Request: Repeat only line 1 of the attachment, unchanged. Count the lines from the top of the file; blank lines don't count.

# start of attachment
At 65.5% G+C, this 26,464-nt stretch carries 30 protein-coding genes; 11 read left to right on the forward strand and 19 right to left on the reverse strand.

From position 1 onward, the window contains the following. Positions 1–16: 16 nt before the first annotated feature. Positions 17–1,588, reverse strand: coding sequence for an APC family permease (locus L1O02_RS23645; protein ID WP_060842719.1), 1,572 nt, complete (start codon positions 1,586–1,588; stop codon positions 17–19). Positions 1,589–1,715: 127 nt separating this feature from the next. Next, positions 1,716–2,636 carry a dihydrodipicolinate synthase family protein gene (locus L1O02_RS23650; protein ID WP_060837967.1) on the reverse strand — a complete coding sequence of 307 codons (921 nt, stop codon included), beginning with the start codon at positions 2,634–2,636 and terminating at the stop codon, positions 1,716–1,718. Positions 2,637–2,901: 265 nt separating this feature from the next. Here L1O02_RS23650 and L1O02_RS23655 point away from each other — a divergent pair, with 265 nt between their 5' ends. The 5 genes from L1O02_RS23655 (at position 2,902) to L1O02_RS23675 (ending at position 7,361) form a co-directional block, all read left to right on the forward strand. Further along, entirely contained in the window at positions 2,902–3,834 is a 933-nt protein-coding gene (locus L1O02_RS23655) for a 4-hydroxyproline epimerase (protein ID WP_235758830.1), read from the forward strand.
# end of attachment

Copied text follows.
At 65.5% G+C, this 26,464-nt stretch carries 30 protein-coding genes; 11 read left to right on the forward strand and 19 right to left on the reverse strand.